Fitzpatrick mimics Donald's game, but could be better

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BROOKLINE, Mass. – The comparisons to Luke Donald come easily.

Englishman.

Slight build.

Aesthetically pleasing swing.

Dazzling short game.

Northwestern connection.

But at this stage in his career, 18-year-old Matt Fitzpatrick is a better player than Donald, at least on paper, and he’s now one victory away from becoming the first Englishman in more than a century to win the U.S. Amateur. After his 2-and-1 victory Saturday over Corey Conners, Fitzpatrick will face Australian Oliver Goss in Sunday’s 36-hole final at The Country Club.

This latest triumph was impressive not because it was an awe-inspiring ball-striking display, or because it was a complete domination of his opponent. Far from it. No, it was impressive because Fitzpatrick arrived to the course with far from his best game – he hit only five greens – yet was never in serious danger of losing the match.

Because after wayward iron shots, he would just play a miracle flop shot. Or hole a 20-footer for par. Or splash out of a bunker to within a few inches. Something, anything, to keep momentum on his side.

All of those saves, Conners would say later, “kind of deflated the tires a little bit.”

And by the end of the day, he might as well have been completely flat.

Two down after four holes, Fitzpatrick returned the match to all square with this run of short-game mastery: getting up-and-down from a dicey area above the fifth green; draining a 35-foot birdie putt on No. 6; sinking a 20-footer for par after a poor bunker shot; and chipping in from a near-impossible spot just off the eighth green. It was a thick lie, with a severe slope directly in front of him, but he took a big swing to cut under the ball, then crouched and watched the ball track and tumble into the cup. He punched the air with his fist. All square. Ho-hum.


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Later, he played a remarkable bunker shot to a few inches on 13, sank a 10-footer for par on 15 to stay 2 up, brushed in a 8-foot par putt on 16, and closed out the match with an 18-footer on 17.

“I think my short game was probably the best of my life today,” he said.

Funny thing, then, because Fitzpatrick readily admits that his short game is by far the weakest part of his game. He’s usually accurate off the tee. He’s usually precise with his iron shots. But his work around the greens? Average, at best. And he has the stats to prove it.

In fact, his 14-year-old caddie/brother Alex is markedly better with the short shots.

“He is a short-game wizard,” Matt said. “He could get up-and-down out of a dustbin. It’s actually frightening the stuff I’ve seen him do.”

“Way better,” said Alex, who plays to a 2 handicap.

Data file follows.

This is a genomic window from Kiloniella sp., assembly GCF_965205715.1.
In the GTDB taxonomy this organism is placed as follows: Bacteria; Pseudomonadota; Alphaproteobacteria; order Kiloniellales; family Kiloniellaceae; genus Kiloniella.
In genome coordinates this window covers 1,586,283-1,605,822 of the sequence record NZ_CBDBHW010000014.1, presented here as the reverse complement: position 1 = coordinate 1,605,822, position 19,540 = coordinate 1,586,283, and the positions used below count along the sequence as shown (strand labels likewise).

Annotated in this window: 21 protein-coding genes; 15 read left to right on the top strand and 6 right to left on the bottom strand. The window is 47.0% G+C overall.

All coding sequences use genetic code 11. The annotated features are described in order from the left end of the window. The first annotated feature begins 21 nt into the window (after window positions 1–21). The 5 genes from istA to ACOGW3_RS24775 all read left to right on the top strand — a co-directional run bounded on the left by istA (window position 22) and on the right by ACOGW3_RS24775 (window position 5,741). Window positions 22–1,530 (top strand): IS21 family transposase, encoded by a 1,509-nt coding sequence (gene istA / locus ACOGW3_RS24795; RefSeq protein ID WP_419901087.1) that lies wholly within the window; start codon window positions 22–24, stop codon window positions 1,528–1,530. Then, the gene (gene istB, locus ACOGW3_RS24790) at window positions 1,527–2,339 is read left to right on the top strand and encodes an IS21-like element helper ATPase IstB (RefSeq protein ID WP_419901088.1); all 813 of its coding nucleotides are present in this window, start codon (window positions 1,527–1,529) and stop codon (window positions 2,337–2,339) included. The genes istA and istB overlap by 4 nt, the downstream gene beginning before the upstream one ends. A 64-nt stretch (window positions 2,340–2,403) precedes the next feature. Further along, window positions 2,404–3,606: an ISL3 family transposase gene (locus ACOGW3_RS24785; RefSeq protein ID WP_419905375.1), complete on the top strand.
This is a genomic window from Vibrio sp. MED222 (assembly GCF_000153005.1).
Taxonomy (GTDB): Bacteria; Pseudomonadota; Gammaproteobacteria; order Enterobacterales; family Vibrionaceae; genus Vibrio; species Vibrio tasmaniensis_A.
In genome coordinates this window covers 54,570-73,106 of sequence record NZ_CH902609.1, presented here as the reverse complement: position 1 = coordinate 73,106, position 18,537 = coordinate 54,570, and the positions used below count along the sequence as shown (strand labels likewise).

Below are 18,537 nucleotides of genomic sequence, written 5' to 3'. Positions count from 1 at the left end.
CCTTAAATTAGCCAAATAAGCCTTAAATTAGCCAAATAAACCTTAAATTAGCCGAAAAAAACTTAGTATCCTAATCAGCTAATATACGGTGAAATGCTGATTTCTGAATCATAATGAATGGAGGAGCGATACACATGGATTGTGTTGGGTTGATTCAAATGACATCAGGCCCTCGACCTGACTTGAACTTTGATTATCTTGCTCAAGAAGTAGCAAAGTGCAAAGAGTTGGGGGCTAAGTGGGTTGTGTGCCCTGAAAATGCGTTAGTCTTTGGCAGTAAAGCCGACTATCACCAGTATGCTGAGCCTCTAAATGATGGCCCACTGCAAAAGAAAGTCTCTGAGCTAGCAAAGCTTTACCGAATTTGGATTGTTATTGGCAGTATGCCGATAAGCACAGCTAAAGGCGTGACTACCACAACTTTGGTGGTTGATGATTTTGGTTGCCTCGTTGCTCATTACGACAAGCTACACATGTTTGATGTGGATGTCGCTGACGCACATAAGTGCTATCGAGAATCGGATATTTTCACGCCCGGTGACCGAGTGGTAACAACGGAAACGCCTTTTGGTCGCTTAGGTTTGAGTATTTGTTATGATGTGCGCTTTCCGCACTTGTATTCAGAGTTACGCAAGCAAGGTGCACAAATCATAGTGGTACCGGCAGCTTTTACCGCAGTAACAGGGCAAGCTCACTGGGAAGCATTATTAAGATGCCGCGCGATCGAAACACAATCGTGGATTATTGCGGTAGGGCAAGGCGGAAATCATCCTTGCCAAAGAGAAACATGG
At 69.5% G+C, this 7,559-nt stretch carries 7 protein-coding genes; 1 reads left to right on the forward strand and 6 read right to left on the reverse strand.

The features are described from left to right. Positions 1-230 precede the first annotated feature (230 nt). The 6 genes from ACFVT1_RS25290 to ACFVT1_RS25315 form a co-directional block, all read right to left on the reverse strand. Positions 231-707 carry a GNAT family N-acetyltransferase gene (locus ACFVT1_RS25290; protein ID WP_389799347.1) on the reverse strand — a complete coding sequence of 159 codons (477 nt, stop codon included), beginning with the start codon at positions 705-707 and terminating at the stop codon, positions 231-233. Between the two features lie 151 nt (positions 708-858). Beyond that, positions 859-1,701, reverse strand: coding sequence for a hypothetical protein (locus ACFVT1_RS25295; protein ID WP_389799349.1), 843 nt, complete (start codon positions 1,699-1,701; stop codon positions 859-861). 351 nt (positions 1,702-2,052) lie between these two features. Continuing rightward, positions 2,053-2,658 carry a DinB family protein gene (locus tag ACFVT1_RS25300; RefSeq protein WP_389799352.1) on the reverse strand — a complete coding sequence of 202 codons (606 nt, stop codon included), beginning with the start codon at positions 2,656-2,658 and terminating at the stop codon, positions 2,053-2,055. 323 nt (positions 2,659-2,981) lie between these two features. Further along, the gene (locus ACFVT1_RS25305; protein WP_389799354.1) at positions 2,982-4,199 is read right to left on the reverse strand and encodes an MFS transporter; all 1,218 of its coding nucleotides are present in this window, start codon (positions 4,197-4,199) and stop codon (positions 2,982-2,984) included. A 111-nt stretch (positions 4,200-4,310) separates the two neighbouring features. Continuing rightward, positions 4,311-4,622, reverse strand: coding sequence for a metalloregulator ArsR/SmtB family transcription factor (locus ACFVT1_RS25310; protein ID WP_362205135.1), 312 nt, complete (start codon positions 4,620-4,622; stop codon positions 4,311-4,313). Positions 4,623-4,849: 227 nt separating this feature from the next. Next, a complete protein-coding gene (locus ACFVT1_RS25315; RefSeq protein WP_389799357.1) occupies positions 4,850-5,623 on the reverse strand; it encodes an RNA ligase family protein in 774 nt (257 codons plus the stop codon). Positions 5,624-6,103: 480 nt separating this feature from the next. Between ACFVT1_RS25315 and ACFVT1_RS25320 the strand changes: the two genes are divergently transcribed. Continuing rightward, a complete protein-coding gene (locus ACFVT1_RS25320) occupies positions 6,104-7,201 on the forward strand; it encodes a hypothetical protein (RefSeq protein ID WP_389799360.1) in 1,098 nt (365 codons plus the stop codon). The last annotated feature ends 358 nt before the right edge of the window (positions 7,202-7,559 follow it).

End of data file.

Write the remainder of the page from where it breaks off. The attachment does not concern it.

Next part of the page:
“It’s not even close,” said their father, Russell.

So how for one day, on the biggest stage of his life, with berths in the year’s first two majors at stake, did Fitzpatrick transform into the greatest strokes-saver since Seve?

Well, to understand that, consider that Matt’s first coach, Graham Walker, laid the foundation for a steady short game years ago. From there, he graduated to Pete Cowen, the European swing coach to the stars, and his assistant, Mike Walker (no relation). Before long, Fitzpatrick evolved into an elite English amateur, and last summer he captured the British Boys’ title.

Meanwhile, back in the States, the recruitment of Fitzpatrick had just begun – and, interestingly enough, it didn’t even involve Donald, at least not directly.

Three years ago, Pat Goss, the head coach at Northwestern and Donald’s longtime swing instructor, hired an assistant named David Inglis, a well-connected Scotsman who was a three-time All-American at Tulsa and a former Walker Cupper for Team GB&I.

Goss never believed that his program had done an adequate job of “capitalizing” on its relationship with Donald, its most prominent alum, who is a five-time PGA Tour winner and a former No. 1 player in the world. After all, the now-35-year-old still lives in Chicago, practices and plays at the same courses as the team, and even hosts the Wildcats’ alumni match. Goss needed someone who could build a relationship with the talented juniors overseas. Inglis filled that role.

And in finding Fitzpatrick, Goss – who came highly recommended from Cowen – saw shades of his prized player from 1997-2001.

“The comparisons, really, are the steadiness and calmness of their personality, how unfazed they get, how solidly and simply they play the game, and their control of the golf ball,” Goss said when reached by phone. “They just don’t bomb it, chase it, find it and wedge it from the rough. They play the game.”

Goss cautions that there is much room for improvement with Fitzpatrick, who will begin practicing with the Wildcats in three weeks. Still just 5-foot-9 and 135 pounds, yes, he needs to get longer off the tee and develop a higher ball flight. But of course he’ll get bigger, stronger, faster. At Northwestern he’ll have access to a strength-and-conditioning coach. He can meet with a nutritionist. Donald packed on 20 pounds of muscle while in college.

This version of Matt Fitzpatrick – the baby-faced 18-year-old who still gets stopped by security convinced he’s just a caddie or a spectator, the world’s No. 2-ranked amateur who can make par from anywhere – is plenty good enough to become the first Englishman since 1911 (Harold Hilton) to win the U.S. Amateur.

“Everything about his game is just so solid,” said Adam Ball, Fitzpatrick’s quarterfinal opponent. “I think he’s going to do big things someday.”

Is Sunday soon enough?